More stylish than the norm among compact crossover SUVs, the Cherokee–unlike most competitors– is able to venture off road when properly (and expensively) equipped. Consumer Reports gives the Cherokee an overall score of 40-47 and a “poor” reliability rating. CR found it to be solid and quiet, and gave high marks to its infotainment system, V6 towing capacity and off-road abilities; however, it criticized the standard four-cylinder engine, nine-speed automatic transmission, entry/exiting, cargo space, front-seat comfort, and forward visibility. It scored below average in the JD Power Initial Quality study and is expected to hold onto just 45% of its original value after three years and 33% after five years.

7. Jeep Compass

Here’s another crossover SUV that’s gone for far too long without a full redesign, and it was never exactly class-leading in the first place. With an overall score of 43 and a “poor” reliability rating, Consumer Reports found little to like about the compact Compass, other than its controls and fuel economy; it received low marks for engine noise, acceleration, seat comfort, rear visibility, cornering, and braking. It scored below average in the JD Power design/performance study and is expected to hold onto just 36% of its original value after three years and 26% after five years.

6. Jeep Patriot

Mechanically identical to the Jeep Compass, but with a more traditional Jeep-like look, the dated Patriot hardly warrants a salute. With an overall score of 40 and a reliability rating of minus-45, Consumer Reports noted zero “pros,” but had a long list of “cons,” including engine noise, acceleration, driving position, seat comfort, a too-complicated optional radio, and a poor small-overlap frontal crash test score. It scored below average in the JD Power design/performance study and is expected to hold onto just 37% of its original value after three years and 27% after five years. Most everything said in the previous caption about the above Jeep Compass applies here, except that the Patriot assumes more-traditional Jeep exterior styling. Consumer Reports says it benefits from “a compliant ride and mostly simple controls, but little else stands out.”

5. Nissan Pathfinder

Originally a burly truck-based SUV but now a more passive midsize crossover, the Pathfinder falters in what’s become the most competitive market segment. With an overall score of 53 and a reliability rating of minus-126,Consumer Reports liked the Pathfinder’s spacious interior, easy access, and handy second-row seat, but determined it otherwise had no exceptional abilities, with poor acceleration, clumsy handling, and a cheaply finished interior. It scored below average in the JD Power Dependability study and is expected to hold onto just 44% of its original value after three years and 28% after five years.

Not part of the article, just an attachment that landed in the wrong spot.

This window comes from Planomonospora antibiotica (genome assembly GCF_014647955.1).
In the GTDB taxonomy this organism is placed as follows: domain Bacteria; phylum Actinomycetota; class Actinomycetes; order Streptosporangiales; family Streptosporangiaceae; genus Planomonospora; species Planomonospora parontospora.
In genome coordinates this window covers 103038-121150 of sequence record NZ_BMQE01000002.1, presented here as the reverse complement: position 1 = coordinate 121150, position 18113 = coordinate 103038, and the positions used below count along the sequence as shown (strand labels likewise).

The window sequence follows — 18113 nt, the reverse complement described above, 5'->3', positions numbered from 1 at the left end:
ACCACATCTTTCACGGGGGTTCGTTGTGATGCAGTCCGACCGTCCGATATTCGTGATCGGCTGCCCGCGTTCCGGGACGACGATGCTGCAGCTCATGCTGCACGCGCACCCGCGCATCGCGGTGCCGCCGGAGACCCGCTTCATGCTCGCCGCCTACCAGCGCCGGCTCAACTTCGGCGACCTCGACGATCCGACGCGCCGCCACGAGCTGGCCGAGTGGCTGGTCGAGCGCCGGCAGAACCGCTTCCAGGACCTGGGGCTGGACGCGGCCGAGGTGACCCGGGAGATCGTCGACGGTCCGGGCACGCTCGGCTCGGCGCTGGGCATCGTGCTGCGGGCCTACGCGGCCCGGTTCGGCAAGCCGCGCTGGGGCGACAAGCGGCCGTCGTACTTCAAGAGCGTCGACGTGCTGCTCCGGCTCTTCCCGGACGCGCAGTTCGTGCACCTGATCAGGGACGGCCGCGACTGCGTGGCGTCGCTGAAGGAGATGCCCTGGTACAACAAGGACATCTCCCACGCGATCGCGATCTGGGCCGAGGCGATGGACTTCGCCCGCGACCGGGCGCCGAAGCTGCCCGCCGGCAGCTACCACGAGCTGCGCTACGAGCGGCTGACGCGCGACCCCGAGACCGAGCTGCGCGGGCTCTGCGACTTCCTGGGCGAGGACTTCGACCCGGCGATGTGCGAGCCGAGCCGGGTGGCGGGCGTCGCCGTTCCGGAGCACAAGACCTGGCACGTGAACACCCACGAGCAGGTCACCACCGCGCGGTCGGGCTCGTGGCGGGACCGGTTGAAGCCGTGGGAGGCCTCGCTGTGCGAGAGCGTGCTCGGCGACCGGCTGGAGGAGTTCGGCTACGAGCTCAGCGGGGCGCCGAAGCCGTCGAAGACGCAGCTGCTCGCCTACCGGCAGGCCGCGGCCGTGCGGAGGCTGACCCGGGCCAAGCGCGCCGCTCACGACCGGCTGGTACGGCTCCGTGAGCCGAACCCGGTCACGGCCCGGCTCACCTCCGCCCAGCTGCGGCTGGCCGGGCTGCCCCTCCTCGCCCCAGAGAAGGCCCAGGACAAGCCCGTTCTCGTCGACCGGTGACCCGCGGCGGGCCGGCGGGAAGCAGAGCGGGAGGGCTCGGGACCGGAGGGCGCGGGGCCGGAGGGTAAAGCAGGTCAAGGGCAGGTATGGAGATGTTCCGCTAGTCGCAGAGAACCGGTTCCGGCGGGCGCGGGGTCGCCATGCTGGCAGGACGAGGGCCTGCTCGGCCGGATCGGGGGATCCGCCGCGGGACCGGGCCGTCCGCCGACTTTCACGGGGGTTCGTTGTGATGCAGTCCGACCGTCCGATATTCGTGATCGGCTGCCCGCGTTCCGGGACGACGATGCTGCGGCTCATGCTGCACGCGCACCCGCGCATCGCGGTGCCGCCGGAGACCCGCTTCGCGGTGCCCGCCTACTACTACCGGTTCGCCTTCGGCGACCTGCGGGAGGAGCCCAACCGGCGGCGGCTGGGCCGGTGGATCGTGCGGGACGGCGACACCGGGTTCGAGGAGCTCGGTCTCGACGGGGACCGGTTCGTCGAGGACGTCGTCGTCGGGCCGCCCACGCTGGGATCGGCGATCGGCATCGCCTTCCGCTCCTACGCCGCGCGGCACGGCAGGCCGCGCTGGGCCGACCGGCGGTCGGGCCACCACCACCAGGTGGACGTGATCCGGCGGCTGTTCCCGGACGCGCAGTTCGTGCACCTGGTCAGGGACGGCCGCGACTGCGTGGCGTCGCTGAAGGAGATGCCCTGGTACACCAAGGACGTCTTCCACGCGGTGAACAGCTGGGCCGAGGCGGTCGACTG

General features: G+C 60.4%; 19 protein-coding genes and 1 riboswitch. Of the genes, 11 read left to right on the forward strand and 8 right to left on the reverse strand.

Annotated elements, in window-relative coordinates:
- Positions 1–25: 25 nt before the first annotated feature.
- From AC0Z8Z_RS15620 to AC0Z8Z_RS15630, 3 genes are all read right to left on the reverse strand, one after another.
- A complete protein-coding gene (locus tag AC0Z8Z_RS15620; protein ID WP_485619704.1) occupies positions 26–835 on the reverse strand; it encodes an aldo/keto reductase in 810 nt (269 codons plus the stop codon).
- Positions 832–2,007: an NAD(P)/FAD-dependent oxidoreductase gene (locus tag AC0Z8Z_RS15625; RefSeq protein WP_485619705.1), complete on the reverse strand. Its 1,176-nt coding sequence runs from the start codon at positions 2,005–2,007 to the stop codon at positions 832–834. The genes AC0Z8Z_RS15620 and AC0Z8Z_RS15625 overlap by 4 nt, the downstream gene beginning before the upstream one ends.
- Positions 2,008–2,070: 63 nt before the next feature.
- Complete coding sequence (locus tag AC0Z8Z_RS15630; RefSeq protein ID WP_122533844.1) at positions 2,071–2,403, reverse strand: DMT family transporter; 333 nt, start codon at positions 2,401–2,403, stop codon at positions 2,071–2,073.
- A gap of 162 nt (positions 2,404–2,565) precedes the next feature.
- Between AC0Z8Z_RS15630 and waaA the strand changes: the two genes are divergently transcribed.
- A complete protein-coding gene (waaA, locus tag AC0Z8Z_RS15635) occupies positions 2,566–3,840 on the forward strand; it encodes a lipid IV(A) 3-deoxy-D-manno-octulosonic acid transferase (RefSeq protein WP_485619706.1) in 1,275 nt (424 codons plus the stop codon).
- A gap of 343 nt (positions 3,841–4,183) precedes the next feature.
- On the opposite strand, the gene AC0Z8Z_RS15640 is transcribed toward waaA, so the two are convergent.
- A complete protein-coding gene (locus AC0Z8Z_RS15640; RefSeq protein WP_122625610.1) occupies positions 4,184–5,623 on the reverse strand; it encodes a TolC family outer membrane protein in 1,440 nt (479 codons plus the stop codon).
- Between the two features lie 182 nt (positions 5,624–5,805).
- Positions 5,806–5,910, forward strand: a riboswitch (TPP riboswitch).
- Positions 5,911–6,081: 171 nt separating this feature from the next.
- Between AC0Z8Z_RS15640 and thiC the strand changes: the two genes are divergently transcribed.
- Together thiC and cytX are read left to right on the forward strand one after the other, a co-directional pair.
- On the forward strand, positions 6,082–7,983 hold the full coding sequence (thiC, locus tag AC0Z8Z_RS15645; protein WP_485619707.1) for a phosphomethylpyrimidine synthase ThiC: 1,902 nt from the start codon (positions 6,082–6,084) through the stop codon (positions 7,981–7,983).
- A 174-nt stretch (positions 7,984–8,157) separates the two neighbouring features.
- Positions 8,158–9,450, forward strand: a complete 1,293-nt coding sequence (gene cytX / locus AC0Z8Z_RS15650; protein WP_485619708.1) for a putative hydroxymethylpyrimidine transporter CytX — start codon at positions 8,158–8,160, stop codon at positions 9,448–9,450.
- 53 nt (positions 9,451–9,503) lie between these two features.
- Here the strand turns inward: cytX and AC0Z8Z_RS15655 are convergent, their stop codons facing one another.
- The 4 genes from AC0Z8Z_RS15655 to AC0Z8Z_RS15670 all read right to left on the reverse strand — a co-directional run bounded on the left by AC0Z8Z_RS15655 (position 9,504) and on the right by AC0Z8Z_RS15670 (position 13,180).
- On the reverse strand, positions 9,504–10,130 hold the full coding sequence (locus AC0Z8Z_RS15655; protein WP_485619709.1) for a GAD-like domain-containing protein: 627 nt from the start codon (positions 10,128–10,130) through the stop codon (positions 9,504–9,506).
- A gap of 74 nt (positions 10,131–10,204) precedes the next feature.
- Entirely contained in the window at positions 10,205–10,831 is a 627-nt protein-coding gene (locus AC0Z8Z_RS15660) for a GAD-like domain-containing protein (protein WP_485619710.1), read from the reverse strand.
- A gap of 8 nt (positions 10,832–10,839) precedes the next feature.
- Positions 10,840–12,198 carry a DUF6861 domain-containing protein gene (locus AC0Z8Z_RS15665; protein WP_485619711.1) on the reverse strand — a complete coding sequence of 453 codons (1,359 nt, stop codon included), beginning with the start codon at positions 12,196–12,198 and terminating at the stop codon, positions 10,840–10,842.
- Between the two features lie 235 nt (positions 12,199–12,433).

4. Jeep Wrangler/Wrangler Unlimited

Though some might argue the iconic Wrangler and its four-door Wrangler Unlimited version are among the best-performing off-road vehicles, they suffer from limited passenger comfort, harsh and erratic ride and handling abilities and excessive wind noise at higher speeds. True, they get great resale value, but the Wranglers placed among the lowest scoring models in Consumer Reports’ testing, with the Unlimited also falling on its worst-values list; the original Jeep’s descendent also gets low marks in initial quality, performance and reliability from J.D. Power.

3. Nissan Armada

Nissan’s large and lumbering SUV is based on the Titan full-size truck and while it’s roomy and capable of towing a decent-sized boat, it’s a handful to drive with a bouncy ride and heavy handling. The Armada gets low marks from J.D. Power for initial quality and reliability, and garners among the lowest overall scores from Consumer Reports. According to CR, “its overall fuel economy of 13 mpg is abysmal, reliability is poor and ownership costs are the worst in the category.”

2. Jeep Wrangler JK

This is essentially the previous generation of Jeep’s iconic Wrangler, which remains on sale for 2018 alongside the newly redesigned “WranglerJL.” The JK remains second to none with regard to its off-road abilities, but it’s cramped, noisy, unrefined, and brutal over the bumps as a daily driver. The new version is by all accounts more sophisticated. The JK, meanwhile, gets a rock-bottom score of 26 out of 100 from Consumer Reports, further receiving poor reliability grades from both CR and JD Power.

1. Dodge Grand Caravan

The last of the original minivans, the Grand Caravan was supposed to have been discontinued with the introduction of the Chrysler Pacifica last year, but it remains as the brand’s best-selling model. It’s lingered for too long in its present form, however, and lacks the latest safety features; both Consumer Reports and JD Power give it low marks for reliability. A used version is probably a better deal.